Case Study - British Geological Survey


British Geological Survey

Virtalis has two of its ActiveWorks visualisation systems installed at British Geological Survey’s Keyworth HQ as well as its office in Edinburgh.

The success of the first system was such that an almost identical one was installed at BGS Edinburgh. The twin systems enable geologists to explore their geological data in full stereo 3D.


Dr. Martin Smith, Head of Station, BGS, Edinburgh, explained: ”Geologists naturally think in 3D, but until now they have had to translate their ideas onto a 2D record. This 2D record, in the form of a map, was then re-interpreted into 3D by other geologists. With this tool the need to move from 3D to 2D and back again is negated. We have experience of visualisation with the oil and gas industry, but what has impressed me about the Virtalis system is how it encourages teamwork. A project team can work together to construct a 3D model, interact with the data and interpret them as a group. I believe this could become a great training tool for young geologists, as, with a 3D model, it quickly becomes apparent what aspects require more survey work. When planning or analysing a field survey, we can use the system to assimilate material from various sources. For example, aerial photographs can be draped onto a digital terrain model and radar, satellite imagery, digital bore holes, mine plans and any previous geological data can be overlaid, giving us the most complete picture possible.”


The BGS ActiveWall configuration consists of a single large screen onto which stereoscopic images are rear projected by a Christie Mirage S+4K projector, which is capable of extremely high resolution and brightness. All of the rooms’ functions were integrated into a control system operated by a wireless touch panel, so that light, sound and other inputs can be controlled by a single button press. Additionally, to provide enhanced communication between remote locations, both systems have been provided with access grid video conferencing functions. The theatres seat 18 people, but, as they also feature a wireless IS-900 tracking system from Intersense, two to three people can interact immersively with their models.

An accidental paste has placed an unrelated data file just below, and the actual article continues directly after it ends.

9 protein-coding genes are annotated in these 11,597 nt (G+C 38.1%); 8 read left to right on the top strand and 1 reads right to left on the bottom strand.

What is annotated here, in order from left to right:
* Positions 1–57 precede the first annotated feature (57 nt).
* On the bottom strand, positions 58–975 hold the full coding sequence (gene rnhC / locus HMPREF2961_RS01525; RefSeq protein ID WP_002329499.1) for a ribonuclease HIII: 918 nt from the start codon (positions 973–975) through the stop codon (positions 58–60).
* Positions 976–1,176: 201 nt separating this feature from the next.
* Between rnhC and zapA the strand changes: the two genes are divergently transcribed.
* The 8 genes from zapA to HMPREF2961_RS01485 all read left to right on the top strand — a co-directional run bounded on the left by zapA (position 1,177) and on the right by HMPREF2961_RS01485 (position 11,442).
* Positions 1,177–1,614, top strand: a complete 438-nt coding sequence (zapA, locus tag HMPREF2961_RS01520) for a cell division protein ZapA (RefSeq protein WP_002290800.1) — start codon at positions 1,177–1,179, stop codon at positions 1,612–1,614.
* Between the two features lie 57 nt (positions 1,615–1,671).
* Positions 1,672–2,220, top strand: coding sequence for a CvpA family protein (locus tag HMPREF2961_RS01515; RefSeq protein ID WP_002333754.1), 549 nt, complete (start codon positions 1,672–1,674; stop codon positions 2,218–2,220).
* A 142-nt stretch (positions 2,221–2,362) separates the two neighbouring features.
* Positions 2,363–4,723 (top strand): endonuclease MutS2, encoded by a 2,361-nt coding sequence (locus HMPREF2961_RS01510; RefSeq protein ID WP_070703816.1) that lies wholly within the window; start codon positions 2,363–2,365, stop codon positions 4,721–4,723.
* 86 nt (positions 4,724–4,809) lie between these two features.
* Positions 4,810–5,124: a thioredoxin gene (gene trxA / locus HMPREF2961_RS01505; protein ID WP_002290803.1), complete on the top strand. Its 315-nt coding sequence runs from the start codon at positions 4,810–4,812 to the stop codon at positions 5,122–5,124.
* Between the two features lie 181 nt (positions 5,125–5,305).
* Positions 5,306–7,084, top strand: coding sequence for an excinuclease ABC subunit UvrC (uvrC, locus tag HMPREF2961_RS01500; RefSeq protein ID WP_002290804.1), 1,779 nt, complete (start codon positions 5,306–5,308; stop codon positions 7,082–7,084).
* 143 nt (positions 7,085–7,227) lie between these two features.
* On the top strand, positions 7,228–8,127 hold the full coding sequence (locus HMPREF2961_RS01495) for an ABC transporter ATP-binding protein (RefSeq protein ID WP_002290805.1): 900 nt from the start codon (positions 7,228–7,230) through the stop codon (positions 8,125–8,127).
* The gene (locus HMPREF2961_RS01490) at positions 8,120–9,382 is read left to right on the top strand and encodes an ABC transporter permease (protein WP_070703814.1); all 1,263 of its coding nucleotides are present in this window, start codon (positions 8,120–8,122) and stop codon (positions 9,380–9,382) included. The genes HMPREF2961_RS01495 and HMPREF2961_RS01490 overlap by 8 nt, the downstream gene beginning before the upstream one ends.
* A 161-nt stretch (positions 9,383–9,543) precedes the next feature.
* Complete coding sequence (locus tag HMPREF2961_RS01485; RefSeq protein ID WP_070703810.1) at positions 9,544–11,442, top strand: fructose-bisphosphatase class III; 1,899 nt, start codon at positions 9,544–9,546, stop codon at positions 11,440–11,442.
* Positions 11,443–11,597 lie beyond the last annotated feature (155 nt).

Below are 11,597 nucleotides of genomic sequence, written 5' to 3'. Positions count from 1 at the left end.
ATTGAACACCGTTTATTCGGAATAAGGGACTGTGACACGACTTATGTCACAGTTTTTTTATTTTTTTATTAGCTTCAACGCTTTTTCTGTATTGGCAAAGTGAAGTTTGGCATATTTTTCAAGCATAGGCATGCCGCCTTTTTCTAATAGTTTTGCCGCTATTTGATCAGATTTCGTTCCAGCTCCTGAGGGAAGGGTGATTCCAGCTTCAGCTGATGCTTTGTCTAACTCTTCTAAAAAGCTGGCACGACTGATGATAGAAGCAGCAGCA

generic-h-small_profile-display-2b-gradient-plane-2b-profile-spline-2b-note-accuracy-with-os-216pxHOW THE SYSTEMS ARE USED

BGS’s geologists are employed on several projects in Northern England and Scotland both onshore and offshore, including the Northwest Highlands Geopark, the Firth of Forth, Hadrian’s Wall, the Lake District and Snowdonia. They are using various software packages to help them develop their 3D models, including GoCad, ArcScene and Fledermaus. Virtalis has also helped develop a software application to aid interpretation of geology within the Assynt area and the North Pennines Geopark. Using the tracking system, a geologist is consequently able to immerse himself in the geology and landscape and explore the data virtually.

Dr. Stuart Clarke, a Survey Geologist at BGS and responsible for the development of many of the 3D models, commented: “The reaction to the Virtalis systems have been very positive. Now groups of between five and seven geologists can work on the pre-survey planning together, as well as the post survey analysis. The 3D element doesn’t just interest geologists. It makes our data available to visitors and external clients by bringing them to life. Being able to represent in 3D what already exists could help tear down the barriers between specialists and non specialists.”

generic-h-small_image_2566Teams from the BGS use their Virtalis systems for video conferencing and as part of the special university Access Grid that allows academics to share their latest findings nationally and internationally.

British Geological Survey Website

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